The Coalition for Sugar Reform released a statement following the joint U.S.-Mexico announcement regarding negotiations on Mexican sugar imports:
“Today’s announcement is a bad deal for hardworking Americans, and exemplifies the worst form of crony capitalism. The agreement in principle does not address the fact that the price of sugar in this country is already 80 percent higher than the world price. In fact, it will result in higher prices, costing U.S. consumers an estimated $1 billion a year. What the agreement does do is solidify that it’s time for Congress to shoulder the responsibility of fixing this broken program in the 2018 farm bill if not before. U.S. sugar policy should empower America’s food and beverage companies to create more jobs, not put hundreds of thousands of good-paying U.S. jobs at risk just to benefit one small interest group.”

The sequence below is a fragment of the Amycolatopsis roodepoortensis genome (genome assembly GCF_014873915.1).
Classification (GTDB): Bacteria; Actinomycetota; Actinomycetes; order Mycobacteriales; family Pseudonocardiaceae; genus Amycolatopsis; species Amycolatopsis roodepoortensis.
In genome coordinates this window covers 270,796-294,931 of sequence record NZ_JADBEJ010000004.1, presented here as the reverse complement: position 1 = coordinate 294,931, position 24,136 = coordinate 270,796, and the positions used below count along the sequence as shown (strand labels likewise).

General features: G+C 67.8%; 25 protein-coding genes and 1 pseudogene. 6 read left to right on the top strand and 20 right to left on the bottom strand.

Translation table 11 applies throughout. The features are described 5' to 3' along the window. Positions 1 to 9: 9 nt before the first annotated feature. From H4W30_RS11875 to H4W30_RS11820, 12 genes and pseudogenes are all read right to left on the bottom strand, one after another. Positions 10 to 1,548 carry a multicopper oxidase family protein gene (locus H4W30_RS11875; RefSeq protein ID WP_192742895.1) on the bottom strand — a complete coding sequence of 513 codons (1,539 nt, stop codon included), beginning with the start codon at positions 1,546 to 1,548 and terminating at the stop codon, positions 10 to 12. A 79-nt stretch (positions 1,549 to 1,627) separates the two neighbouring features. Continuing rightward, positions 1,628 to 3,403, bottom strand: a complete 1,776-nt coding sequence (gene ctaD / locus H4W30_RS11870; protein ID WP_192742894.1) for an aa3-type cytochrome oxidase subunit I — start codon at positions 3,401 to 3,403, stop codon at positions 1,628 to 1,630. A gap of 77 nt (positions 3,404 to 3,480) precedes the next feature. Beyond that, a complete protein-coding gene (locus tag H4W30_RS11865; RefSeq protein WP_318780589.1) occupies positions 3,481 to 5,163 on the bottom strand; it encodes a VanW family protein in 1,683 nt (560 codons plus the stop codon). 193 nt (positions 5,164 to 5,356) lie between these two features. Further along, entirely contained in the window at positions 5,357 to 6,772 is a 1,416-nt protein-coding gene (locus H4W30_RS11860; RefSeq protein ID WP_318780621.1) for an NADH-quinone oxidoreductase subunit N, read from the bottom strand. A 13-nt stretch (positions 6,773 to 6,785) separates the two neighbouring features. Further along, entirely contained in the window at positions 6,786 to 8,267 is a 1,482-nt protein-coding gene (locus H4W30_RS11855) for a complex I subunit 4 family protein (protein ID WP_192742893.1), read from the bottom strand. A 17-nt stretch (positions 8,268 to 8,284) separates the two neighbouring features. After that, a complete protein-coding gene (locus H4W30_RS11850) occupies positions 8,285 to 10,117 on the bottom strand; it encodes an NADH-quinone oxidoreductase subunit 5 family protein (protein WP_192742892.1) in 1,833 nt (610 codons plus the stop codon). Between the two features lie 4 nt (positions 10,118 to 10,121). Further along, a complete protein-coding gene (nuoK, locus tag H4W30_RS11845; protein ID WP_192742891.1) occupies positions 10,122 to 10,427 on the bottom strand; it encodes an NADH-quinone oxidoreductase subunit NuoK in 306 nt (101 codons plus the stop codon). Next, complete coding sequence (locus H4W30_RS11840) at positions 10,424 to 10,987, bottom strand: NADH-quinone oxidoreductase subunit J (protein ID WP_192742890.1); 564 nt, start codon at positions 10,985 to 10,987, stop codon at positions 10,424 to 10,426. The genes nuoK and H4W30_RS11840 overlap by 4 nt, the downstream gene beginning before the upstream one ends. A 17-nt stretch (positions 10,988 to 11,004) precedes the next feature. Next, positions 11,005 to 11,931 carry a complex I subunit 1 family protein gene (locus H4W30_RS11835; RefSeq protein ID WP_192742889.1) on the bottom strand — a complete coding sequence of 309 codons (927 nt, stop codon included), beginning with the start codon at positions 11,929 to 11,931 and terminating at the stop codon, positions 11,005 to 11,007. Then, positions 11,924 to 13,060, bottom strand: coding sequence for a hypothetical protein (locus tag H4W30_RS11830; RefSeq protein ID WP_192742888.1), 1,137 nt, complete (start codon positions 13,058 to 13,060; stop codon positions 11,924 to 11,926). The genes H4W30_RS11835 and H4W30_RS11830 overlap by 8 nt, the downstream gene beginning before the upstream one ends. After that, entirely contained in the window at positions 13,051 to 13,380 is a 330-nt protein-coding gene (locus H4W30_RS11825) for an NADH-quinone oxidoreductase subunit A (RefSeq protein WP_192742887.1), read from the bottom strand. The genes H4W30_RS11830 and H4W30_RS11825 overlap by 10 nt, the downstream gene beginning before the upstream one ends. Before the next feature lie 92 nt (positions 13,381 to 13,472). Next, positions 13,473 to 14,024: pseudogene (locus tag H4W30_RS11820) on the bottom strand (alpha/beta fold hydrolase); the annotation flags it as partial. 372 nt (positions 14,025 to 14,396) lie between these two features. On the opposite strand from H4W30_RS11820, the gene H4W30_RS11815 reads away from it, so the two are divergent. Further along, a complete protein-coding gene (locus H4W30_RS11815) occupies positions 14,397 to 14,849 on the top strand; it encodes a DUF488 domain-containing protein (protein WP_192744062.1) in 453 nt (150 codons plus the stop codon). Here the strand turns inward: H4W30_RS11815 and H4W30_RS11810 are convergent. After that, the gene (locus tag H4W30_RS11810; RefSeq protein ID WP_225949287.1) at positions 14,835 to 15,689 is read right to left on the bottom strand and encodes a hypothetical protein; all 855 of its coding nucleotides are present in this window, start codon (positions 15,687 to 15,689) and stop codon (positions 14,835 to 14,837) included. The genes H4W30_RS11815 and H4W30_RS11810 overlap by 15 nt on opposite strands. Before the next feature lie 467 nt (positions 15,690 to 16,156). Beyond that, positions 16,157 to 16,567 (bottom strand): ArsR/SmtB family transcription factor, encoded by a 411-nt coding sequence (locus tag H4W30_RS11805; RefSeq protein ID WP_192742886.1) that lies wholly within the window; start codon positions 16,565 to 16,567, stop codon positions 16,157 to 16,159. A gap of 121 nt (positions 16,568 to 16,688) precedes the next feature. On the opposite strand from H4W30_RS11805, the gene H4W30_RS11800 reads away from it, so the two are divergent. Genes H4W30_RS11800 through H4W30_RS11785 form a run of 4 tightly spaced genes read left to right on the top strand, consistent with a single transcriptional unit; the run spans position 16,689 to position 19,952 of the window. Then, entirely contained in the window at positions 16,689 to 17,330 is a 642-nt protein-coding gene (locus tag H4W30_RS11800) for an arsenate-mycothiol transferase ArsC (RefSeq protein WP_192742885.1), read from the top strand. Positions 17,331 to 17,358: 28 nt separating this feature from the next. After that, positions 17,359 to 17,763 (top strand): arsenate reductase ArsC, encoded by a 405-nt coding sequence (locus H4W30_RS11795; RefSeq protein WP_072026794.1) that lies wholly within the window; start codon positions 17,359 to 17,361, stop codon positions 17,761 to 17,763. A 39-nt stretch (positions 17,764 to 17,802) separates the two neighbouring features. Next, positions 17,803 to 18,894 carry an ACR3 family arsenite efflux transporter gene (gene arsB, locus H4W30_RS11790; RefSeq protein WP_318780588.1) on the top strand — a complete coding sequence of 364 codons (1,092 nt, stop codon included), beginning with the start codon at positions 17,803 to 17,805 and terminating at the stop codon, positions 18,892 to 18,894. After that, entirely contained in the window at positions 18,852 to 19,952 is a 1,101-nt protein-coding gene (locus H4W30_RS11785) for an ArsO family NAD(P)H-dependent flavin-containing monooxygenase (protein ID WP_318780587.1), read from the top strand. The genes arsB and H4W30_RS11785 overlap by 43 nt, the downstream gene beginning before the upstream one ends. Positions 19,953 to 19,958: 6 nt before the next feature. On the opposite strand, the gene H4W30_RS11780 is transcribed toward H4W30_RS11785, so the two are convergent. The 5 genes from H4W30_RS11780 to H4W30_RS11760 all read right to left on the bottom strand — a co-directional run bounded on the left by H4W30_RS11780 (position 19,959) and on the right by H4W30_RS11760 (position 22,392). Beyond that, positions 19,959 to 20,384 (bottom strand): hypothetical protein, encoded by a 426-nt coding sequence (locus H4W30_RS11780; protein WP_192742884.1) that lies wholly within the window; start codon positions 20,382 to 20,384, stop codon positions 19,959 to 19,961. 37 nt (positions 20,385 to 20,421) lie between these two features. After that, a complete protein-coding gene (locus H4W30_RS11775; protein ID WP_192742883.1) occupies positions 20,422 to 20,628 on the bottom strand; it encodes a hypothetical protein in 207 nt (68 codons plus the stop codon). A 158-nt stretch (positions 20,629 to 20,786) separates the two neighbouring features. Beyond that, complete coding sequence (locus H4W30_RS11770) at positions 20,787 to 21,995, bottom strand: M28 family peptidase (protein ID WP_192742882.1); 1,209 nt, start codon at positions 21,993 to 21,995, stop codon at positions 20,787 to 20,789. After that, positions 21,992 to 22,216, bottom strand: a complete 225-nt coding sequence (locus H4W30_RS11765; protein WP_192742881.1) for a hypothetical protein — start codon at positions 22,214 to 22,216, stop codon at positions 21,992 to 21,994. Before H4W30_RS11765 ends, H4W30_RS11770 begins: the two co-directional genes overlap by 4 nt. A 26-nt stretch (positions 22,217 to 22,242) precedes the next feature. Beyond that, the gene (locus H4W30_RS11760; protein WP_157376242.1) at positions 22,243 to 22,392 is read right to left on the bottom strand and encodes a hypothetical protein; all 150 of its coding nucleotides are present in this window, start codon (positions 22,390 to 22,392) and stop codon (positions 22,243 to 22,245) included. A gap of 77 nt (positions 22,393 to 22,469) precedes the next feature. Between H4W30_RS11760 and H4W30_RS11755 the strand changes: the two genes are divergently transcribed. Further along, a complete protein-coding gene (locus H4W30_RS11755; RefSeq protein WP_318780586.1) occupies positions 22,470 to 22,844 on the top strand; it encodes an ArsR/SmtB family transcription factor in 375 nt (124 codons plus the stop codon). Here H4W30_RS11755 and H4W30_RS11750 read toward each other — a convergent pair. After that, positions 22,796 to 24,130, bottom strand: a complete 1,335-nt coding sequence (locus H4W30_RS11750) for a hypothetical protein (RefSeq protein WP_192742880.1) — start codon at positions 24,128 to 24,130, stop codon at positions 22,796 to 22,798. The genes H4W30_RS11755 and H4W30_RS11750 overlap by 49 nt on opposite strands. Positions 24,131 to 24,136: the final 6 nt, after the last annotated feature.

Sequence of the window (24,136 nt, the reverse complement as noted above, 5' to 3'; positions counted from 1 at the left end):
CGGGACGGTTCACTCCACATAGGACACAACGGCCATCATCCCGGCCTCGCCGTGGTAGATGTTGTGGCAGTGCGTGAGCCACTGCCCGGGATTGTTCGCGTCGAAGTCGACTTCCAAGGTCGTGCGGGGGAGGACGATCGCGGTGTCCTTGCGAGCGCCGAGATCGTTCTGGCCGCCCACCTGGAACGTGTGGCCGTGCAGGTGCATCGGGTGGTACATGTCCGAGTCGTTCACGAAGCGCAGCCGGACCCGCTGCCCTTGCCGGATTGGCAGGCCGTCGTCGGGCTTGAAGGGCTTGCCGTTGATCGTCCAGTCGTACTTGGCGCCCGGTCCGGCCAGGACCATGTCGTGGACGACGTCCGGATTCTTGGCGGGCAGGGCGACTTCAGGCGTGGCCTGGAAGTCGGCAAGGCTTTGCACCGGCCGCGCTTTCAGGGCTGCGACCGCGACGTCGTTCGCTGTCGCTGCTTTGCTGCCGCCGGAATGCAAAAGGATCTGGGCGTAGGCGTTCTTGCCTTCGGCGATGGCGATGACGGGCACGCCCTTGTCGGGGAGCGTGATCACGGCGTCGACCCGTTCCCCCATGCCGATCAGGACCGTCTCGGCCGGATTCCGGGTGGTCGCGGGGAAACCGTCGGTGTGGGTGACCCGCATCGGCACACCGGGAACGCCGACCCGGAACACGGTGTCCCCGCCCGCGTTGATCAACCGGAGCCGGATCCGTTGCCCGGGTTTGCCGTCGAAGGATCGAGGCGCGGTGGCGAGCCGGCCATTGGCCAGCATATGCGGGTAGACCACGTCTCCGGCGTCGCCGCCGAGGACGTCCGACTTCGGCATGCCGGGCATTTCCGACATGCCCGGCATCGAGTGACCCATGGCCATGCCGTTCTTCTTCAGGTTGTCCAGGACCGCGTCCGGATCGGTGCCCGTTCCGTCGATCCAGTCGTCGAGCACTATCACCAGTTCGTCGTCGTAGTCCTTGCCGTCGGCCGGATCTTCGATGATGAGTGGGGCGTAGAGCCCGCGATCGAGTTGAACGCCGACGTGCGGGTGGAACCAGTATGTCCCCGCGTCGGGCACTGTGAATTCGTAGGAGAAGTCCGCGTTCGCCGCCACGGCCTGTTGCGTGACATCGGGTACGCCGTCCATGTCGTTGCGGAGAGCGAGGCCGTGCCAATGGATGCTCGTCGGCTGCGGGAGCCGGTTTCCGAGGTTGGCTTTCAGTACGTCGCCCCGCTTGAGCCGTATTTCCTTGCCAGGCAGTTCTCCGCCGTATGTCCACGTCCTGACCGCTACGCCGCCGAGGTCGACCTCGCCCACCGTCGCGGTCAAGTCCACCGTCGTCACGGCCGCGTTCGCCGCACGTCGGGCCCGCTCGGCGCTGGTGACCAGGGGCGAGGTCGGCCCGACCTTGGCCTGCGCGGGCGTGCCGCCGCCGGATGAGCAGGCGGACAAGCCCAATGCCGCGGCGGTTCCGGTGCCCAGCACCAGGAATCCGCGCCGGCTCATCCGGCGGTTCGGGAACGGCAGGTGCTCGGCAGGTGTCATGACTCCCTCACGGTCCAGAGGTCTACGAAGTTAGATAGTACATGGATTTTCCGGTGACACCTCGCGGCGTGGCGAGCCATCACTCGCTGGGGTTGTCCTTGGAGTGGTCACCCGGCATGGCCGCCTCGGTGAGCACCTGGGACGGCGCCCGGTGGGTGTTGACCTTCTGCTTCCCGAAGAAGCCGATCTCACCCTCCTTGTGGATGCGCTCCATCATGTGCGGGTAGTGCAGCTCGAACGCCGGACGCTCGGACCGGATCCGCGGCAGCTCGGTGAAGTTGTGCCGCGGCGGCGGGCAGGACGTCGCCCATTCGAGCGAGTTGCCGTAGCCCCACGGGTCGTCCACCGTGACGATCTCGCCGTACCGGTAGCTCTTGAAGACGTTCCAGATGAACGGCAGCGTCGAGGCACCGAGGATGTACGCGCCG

The United States is a net importer of sugar, and until the U.S. sugar industry filed anti-dumping and countervailing duty cases in February 2014, there was free trade in sugar between the United States and Mexico since early 2008. Mexico has become an integral part of the North American sugar trade and is a critical supplier of sugar to the United States.
Learn more about how Congress can make U.S. sugar policy work for America at www.SugarReform.org.
About the Coalition for Sugar Reform:
The Coalition for Sugar Reform (www.SugarReform.org) represents consumer, trade, and commerce groups, manufacturing associations, and food and beverage companies that use sugar — including confectioners, bakers, cereal manufacturers, beverage makers and dairy companies — as well as the trade associations for these industries.
Source: Coalition for Sugar Reform